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Schematic diagram of an Interstitial Cell of Cajal (ICC) and an associated smooth muscle cell (SMC) of the circular muscle (CM) along with membrane potential (Vm) traces from an ICC and SMC. Both the ICC and SMC membrane activities demonstrate a periodicity of 3 cpm. The amplitude of the ICC membrane potential (∼45 mV) is higher than that of the SMC (∼34 mV). The membrane potential traces are reproduced from Ref 11.

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Illustration of the different spatial scales of models involved in the representation of the gastrointestinal system. An anatomical torso geometry is represented at the broadest scale. An anatomical model of the human stomach is an example of the models at organ level, while at the tissue level, the different muscle layers and their cell types must be represented. At the cellular level, smooth muscle cells in the circular direction (SMCCM) and interstitial cells of Cajal (ICCMY) are shown. The intracellular calcium [Ca2+ ]i signaling pathways in the Faville et al.2 ICC model are illustrated as an example of subcellular level models. The Faville et al2 ICC model states that [Ca2+ ]i is modulated by a number of transmembrane Ca2+ specific ion channels, which include an inward Ca2+ (ICa), non‐selective cation channel (ISNCC), and Ca2+‐ATPase (IPM). In addition, [Ca2+ ]i sequestration is also influenced at the subcellular level by the actions of the endoplasmic reticulum (ER) and mitochondria (MT).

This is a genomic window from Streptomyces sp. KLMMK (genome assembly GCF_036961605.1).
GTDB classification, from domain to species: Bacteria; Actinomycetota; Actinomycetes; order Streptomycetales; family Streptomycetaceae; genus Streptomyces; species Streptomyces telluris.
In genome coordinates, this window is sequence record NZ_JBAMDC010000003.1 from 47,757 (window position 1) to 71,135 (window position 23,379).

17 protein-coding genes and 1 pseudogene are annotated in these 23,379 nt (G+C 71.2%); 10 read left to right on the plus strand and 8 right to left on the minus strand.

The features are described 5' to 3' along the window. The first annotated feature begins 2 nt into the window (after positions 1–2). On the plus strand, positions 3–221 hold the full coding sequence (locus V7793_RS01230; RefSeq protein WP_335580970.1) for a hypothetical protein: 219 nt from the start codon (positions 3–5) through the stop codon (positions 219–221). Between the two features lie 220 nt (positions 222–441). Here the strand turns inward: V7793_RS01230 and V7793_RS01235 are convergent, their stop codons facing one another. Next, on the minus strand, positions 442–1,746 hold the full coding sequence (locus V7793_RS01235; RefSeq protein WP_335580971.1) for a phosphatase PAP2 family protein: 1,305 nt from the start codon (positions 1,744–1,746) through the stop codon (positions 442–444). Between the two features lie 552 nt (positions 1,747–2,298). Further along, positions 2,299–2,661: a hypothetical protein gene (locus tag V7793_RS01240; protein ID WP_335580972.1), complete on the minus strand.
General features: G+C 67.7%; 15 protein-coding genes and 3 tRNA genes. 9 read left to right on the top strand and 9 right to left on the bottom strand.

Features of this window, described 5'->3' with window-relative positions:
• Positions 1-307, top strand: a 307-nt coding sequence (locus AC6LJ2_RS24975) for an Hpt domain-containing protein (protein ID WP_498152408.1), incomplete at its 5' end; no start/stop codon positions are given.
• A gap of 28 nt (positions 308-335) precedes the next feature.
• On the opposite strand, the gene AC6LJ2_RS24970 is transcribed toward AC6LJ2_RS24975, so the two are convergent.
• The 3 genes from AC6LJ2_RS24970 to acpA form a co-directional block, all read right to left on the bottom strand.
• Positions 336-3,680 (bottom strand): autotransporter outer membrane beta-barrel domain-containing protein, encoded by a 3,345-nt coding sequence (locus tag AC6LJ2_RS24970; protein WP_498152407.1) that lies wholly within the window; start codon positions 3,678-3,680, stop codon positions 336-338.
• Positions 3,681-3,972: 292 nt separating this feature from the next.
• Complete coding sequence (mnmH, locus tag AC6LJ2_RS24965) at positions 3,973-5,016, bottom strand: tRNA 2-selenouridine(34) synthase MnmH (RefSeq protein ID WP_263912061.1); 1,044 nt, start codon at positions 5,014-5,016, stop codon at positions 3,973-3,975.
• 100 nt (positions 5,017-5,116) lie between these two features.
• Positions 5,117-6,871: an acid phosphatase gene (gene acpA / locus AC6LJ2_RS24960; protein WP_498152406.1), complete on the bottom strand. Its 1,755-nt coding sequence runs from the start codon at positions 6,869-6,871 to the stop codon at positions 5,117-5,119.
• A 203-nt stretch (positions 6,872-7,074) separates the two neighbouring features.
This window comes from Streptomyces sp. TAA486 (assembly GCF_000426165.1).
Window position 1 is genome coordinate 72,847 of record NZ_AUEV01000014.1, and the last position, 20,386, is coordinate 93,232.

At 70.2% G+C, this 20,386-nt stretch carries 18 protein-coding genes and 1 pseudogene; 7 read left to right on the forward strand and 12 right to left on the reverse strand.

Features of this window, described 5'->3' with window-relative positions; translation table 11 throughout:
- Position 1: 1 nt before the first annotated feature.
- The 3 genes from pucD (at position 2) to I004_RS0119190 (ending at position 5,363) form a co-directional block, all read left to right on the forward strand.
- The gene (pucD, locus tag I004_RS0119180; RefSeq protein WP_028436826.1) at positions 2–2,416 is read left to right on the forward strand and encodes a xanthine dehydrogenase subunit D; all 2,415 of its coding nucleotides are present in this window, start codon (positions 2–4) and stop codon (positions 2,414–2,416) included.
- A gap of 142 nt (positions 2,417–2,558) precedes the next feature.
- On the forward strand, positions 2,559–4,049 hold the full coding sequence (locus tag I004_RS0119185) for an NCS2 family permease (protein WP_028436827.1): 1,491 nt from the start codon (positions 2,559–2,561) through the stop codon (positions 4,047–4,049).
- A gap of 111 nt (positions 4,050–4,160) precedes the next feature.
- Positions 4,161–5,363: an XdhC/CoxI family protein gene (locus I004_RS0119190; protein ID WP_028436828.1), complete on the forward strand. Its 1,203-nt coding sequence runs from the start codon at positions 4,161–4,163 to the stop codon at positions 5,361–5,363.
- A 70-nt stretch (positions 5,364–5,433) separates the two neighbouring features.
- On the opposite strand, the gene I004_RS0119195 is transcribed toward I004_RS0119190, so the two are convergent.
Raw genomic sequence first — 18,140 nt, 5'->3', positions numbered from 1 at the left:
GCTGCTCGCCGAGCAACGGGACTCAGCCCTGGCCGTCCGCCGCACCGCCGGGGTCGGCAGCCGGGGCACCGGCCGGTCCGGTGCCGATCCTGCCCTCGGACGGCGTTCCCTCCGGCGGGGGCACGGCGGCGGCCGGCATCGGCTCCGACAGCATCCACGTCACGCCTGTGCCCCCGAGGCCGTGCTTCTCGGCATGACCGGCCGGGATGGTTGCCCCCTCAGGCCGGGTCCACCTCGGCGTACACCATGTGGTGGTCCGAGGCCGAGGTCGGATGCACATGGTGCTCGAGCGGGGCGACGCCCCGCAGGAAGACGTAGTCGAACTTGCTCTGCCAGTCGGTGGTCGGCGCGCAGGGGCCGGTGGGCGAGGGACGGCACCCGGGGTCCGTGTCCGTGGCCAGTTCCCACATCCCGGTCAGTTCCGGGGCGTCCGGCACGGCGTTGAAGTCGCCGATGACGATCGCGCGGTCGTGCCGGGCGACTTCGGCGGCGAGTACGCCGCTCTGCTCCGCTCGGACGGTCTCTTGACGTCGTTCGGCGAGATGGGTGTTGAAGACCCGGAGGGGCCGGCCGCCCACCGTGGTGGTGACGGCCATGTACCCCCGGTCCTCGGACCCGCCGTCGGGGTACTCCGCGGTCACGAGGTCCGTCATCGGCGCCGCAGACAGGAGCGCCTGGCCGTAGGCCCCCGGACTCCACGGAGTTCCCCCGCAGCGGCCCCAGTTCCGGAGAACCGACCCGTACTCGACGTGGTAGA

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Anterior and sagittal views of simulated electric and magnetic fields due to a current dipole. A horizontal dipole (green arrow) in the stomach produces electric fields on the body surface (represented by the colored field; blue is negative and red is positive potential) and the magnetic field external to the body (represented by the gold arrows), with the length of the arrow indicating the strength of the magnetic field.

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Illustration of gastric serosal recordings using a 32‐channel electrode array (E1–E32), which was placed in the orientation on a porcine stomach as shown in (a). Shown in (b) are recorded extracellular traces corresponding to eight electrodes (out of 32) with slow wave activation times marked by the red vertical lines. The locations of the red lines were determined by the most negative deflection during a slow wave event. Also shown is (c) an activation times map corresponding to the signals in (b), the isochrones of activation times indicate that slow waves propagation was in the aboral direction (E32 towards E1). Shown in (d) is a simulated slow wave event with the activation times sampled over the same dimensions as the array of electrodes (a).The activation times and direction of the simulated slow waves (d) are in a reasonable agreement with the experimental recording (c).